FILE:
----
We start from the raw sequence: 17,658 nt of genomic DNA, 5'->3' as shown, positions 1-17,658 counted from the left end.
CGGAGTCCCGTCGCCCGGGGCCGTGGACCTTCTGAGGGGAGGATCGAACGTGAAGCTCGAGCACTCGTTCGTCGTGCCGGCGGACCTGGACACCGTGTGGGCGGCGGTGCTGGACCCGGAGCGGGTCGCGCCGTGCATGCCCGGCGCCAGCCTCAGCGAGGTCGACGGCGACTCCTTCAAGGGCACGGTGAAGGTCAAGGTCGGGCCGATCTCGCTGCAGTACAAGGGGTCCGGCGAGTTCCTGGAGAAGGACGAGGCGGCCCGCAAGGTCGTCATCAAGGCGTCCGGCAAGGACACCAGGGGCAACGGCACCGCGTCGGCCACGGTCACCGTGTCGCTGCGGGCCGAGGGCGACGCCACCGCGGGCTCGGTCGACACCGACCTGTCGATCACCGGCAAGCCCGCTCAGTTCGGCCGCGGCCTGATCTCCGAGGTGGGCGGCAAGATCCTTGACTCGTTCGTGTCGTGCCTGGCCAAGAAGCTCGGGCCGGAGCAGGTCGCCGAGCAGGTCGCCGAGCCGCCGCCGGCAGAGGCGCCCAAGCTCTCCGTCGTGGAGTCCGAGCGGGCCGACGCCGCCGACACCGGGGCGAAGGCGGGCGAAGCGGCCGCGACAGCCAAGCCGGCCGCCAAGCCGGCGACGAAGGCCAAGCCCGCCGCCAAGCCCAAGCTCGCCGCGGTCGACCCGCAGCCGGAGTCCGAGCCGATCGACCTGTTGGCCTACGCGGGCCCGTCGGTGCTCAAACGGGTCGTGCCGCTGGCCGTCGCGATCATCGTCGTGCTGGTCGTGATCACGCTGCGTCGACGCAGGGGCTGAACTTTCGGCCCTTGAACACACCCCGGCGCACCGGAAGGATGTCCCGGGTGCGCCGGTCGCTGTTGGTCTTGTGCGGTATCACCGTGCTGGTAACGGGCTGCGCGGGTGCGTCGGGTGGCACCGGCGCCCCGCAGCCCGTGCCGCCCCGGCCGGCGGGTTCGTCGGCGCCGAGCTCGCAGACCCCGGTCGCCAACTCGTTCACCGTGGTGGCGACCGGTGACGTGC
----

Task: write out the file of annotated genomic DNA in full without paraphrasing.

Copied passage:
We start from the raw sequence: 17,658 nt of genomic DNA, 5'->3' as shown, positions 1-17,658 counted from the left end.
CGGAGTCCCGTCGCCCGGGGCCGTGGACCTTCTGAGGGGAGGATCGAACGTGAAGCTCGAGCACTCGTTCGTCGTGCCGGCGGACCTGGACACCGTGTGGGCGGCGGTGCTGGACCCGGAGCGGGTCGCGCCGTGCATGCCCGGCGCCAGCCTCAGCGAGGTCGACGGCGACTCCTTCAAGGGCACGGTGAAGGTCAAGGTCGGGCCGATCTCGCTGCAGTACAAGGGGTCCGGCGAGTTCCTGGAGAAGGACGAGGCGGCCCGCAAGGTCGTCATCAAGGCGTCCGGCAAGGACACCAGGGGCAACGGCACCGCGTCGGCCACGGTCACCGTGTCGCTGCGGGCCGAGGGCGACGCCACCGCGGGCTCGGTCGACACCGACCTGTCGATCACCGGCAAGCCCGCTCAGTTCGGCCGCGGCCTGATCTCCGAGGTGGGCGGCAAGATCCTTGACTCGTTCGTGTCGTGCCTGGCCAAGAAGCTCGGGCCGGAGCAGGTCGCCGAGCAGGTCGCCGAGCCGCCGCCGGCAGAGGCGCCCAAGCTCTCCGTCGTGGAGTCCGAGCGGGCCGACGCCGCCGACACCGGGGCGAAGGCGGGCGAAGCGGCCGCGACAGCCAAGCCGGCCGCCAAGCCGGCGACGAAGGCCAAGCCCGCCGCCAAGCCCAAGCTCGCCGCGGTCGACCCGCAGCCGGAGTCCGAGCCGATCGACCTGTTGGCCTACGCGGGCCCGTCGGTGCTCAAACGGGTCGTGCCGCTGGCCGTCGCGATCATCGTCGTGCTGGTCGTGATCACGCTGCGTCGACGCAGGGGCTGAACTTTCGGCCCTTGAACACACCCCGGCGCACCGGAAGGATGTCCCGGGTGCGCCGGTCGCTGTTGGTCTTGTGCGGTATCACCGTGCTGGTAACGGGCTGCGCGGGTGCGTCGGGTGGCACCGGCGCCCCGCAGCCCGTGCCGCCCCGGCCGGCGGGTTCGTCGGCGCCGAGCTCGCAGACCCCGGTCGCCAACTCGTTCACCGTGGTGGCGACCGGTGACGTGC